There is a high chance that a sales tax rate change you saw this year was an increase. Vertex Vice President of Tax Research, Bernadette Pinamont, details several takeaways from Vertex’s 2020 Year-End Sales Tax Preview.
It’s becoming clear that the magnitude of upcoming state budget challenges will be historically unprecedented. State sales tax revenue in all major sectors except for retail trade plummeted this year. Unemployment funds have lost billions of dollars, and states’ rainy-day funds were, or will soon be, depleted. Combine those state, city and local sales tax revenue impacts with Medicaid expenditures during the pandemic and the total fiscal impact to all states soars into an estimated $500 billion range.
It’s also important to recognize that state-level economic recovery activities tend to lag federal economic recovery—by as much as a decade, according to fresh research on states’ fiscal health following the global financial crisis. The highest number of state sales tax rate changes in the past decade actually occurred in 2013, five years after the 2008 economic meltdown. Additionally, many 2021 state budgets were already finalized when the pandemic struck. As a result, states will need to figure out how to rework those budgets to address COVID’s extensive economic damage.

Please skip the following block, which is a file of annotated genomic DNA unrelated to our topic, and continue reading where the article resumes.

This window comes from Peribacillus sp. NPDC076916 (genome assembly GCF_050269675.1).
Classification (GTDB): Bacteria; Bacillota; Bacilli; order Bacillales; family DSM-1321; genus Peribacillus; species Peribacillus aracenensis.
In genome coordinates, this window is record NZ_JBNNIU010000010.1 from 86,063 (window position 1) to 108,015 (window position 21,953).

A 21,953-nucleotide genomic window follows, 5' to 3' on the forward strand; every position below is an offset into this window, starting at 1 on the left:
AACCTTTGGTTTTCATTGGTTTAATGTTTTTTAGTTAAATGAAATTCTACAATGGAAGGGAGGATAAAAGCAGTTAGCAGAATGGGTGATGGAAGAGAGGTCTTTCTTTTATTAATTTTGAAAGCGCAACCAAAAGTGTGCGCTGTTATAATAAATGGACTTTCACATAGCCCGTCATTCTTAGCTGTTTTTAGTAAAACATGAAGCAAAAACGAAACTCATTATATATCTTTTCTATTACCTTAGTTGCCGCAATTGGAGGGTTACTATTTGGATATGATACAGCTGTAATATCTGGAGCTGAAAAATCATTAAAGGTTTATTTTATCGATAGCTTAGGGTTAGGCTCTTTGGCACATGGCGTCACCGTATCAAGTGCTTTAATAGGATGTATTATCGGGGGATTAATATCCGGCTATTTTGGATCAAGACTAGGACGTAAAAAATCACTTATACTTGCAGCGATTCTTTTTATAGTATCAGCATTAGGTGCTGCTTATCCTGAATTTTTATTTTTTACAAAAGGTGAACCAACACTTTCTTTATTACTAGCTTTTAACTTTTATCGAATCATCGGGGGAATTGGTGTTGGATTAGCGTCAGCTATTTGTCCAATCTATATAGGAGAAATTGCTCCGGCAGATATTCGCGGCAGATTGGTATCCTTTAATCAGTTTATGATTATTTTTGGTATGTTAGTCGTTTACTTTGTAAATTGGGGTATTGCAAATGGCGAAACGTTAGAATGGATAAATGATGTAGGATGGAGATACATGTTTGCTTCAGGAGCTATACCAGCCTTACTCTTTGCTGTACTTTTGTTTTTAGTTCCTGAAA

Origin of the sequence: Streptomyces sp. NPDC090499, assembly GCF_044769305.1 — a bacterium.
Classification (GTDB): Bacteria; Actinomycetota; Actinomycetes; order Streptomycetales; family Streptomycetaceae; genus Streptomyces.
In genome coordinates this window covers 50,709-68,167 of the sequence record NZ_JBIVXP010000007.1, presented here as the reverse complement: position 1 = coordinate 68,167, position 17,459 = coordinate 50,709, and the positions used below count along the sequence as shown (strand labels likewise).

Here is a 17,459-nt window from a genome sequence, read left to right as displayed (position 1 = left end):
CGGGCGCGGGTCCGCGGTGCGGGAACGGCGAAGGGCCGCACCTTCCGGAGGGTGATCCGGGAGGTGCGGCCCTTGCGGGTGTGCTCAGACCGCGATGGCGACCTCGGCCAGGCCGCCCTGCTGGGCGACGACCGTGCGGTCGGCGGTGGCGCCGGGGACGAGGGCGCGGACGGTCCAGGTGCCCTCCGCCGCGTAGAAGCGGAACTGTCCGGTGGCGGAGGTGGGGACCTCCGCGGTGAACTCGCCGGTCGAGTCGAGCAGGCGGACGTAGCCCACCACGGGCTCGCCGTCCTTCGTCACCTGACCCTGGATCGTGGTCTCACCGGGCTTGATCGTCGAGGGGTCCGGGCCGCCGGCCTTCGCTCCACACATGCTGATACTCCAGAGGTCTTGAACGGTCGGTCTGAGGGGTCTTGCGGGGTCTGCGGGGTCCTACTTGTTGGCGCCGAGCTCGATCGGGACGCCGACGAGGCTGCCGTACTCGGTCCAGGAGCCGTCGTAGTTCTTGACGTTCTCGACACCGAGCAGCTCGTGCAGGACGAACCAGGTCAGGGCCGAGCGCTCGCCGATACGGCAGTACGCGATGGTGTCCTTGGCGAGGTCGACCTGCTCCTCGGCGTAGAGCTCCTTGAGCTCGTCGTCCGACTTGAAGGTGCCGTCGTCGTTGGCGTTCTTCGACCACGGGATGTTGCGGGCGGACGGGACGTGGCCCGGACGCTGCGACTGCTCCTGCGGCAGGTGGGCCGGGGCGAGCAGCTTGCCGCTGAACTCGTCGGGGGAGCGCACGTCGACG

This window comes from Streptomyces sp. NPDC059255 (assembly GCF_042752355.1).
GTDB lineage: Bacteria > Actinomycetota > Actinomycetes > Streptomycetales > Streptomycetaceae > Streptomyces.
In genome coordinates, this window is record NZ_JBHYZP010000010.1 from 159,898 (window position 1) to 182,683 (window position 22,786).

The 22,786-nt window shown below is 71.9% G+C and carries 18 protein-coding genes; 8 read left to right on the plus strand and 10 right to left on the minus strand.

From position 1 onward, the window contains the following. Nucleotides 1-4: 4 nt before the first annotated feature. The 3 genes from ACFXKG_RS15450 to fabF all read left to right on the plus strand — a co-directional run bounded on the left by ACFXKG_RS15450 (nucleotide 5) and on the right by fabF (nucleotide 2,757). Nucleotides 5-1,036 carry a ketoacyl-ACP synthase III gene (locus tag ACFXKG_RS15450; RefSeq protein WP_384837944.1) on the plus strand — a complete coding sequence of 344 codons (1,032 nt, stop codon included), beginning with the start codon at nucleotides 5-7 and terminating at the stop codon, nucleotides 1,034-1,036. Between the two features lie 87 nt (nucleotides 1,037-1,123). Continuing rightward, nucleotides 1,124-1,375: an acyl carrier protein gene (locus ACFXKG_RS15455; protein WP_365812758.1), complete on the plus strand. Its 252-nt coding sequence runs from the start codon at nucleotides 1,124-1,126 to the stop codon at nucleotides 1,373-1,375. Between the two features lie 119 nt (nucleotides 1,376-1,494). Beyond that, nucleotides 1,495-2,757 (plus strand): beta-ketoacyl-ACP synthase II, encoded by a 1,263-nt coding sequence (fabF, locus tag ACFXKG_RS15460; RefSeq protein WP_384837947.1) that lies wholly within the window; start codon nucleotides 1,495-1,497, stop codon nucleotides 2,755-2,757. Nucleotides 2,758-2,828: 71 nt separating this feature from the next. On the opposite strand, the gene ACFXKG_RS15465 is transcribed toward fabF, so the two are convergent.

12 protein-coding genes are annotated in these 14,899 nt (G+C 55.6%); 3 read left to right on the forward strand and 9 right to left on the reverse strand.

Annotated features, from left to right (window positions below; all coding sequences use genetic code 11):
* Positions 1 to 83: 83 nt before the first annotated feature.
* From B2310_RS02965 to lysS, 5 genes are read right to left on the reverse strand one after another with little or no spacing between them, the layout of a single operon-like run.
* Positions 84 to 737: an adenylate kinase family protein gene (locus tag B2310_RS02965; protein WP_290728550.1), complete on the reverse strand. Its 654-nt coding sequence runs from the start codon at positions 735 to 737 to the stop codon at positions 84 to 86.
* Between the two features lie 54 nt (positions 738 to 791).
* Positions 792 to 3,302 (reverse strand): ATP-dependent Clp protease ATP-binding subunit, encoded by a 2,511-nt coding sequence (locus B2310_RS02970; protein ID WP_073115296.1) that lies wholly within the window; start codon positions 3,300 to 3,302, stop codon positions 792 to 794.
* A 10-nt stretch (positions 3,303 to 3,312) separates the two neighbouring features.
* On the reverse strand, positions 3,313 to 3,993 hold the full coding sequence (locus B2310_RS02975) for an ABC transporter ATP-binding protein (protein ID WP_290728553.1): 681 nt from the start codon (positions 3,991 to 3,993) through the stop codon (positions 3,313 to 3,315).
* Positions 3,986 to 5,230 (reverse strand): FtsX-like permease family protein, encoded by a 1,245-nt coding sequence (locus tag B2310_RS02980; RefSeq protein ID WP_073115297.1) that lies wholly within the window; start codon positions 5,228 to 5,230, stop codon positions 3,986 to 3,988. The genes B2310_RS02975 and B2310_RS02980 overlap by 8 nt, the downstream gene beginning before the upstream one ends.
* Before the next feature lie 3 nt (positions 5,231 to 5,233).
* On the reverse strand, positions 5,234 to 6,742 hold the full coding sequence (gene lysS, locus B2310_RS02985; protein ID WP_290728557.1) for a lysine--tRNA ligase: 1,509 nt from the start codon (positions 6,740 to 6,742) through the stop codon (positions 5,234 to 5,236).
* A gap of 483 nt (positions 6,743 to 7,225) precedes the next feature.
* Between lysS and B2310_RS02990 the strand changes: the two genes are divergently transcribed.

That makes state legislatures and special sessions crucial to monitor throughout 2021 as states scramble to close budget gaps and find alternative funding mechanisms in many areas. Past recessions have shown that everything will be on the table, including rate increases to existing taxes as well as the creation of new tax categories. Although we should consider also watching new taxes, not just rate changes or a broadening of the tax base, we know that revenue from potential new taxes are inherently unpredictable and difficult to administer for both taxpayers and tax collectors. As such, they may not be the first or preferred choice due to a lower probability that the intended result will be achieved.